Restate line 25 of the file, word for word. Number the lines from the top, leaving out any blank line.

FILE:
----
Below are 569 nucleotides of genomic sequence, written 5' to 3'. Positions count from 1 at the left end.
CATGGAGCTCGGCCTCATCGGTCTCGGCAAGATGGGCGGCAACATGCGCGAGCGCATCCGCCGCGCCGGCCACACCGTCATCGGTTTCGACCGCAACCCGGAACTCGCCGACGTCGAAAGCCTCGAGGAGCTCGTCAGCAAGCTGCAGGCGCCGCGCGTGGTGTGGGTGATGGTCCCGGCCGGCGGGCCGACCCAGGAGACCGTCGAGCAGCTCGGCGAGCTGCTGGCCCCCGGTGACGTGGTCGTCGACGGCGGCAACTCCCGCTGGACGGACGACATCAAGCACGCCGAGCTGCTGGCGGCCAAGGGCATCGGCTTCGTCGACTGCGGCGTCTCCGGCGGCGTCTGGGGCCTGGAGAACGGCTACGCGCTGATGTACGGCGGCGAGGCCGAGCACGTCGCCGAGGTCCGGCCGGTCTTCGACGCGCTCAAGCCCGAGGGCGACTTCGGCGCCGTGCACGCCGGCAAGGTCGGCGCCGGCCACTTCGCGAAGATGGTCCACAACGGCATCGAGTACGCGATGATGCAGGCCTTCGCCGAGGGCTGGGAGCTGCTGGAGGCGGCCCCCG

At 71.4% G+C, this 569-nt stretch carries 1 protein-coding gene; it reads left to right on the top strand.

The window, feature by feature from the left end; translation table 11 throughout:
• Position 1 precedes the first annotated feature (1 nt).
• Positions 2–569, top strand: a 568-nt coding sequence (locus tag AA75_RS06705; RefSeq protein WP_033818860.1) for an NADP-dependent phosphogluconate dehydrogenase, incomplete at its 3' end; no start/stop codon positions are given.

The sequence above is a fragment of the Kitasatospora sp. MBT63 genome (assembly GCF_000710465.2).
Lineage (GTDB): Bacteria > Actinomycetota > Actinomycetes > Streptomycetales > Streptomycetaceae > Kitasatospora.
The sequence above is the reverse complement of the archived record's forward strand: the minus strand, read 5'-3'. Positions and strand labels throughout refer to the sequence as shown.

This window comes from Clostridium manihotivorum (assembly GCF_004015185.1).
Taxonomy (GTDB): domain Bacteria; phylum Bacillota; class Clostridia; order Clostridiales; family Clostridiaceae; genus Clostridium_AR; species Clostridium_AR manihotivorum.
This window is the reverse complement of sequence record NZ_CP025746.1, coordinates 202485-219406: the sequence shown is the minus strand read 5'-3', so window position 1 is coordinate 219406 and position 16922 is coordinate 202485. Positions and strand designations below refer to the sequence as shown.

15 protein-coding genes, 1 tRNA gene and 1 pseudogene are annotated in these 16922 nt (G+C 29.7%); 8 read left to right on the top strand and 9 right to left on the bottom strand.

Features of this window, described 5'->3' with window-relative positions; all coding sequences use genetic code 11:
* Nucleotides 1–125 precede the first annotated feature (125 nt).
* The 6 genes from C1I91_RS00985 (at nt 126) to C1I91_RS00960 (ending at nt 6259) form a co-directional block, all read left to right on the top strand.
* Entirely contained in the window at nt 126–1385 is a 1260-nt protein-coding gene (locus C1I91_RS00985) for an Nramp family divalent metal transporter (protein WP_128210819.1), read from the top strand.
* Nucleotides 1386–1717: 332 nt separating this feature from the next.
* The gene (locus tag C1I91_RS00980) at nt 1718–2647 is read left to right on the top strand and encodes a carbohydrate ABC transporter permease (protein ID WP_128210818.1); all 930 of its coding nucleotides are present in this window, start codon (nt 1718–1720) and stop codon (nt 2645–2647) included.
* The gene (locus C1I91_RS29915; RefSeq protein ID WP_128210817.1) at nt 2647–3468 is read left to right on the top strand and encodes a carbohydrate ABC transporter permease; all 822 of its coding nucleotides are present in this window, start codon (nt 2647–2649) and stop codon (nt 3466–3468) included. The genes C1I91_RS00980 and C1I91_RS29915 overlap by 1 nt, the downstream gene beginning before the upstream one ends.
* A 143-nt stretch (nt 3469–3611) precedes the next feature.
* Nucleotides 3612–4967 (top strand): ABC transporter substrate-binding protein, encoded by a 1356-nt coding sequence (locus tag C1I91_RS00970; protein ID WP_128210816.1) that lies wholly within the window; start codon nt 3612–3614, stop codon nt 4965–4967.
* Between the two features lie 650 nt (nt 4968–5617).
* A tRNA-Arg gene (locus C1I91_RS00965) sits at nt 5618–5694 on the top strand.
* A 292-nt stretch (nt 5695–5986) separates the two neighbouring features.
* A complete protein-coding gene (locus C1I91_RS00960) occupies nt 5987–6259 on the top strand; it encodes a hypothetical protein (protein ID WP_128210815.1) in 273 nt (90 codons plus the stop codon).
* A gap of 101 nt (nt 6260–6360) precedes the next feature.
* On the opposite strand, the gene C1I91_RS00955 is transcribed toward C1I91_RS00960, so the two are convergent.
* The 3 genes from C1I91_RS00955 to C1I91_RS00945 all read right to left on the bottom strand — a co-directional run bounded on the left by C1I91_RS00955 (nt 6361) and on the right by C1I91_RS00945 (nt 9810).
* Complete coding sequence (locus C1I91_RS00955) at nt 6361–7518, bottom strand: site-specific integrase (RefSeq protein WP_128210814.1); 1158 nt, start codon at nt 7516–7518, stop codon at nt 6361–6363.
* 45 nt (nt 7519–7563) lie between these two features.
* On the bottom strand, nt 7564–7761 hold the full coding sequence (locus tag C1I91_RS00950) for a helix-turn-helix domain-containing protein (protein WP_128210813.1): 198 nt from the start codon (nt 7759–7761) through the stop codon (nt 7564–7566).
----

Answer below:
* A 292-nt stretch (nt 5695–5986) separates the two neighbouring features.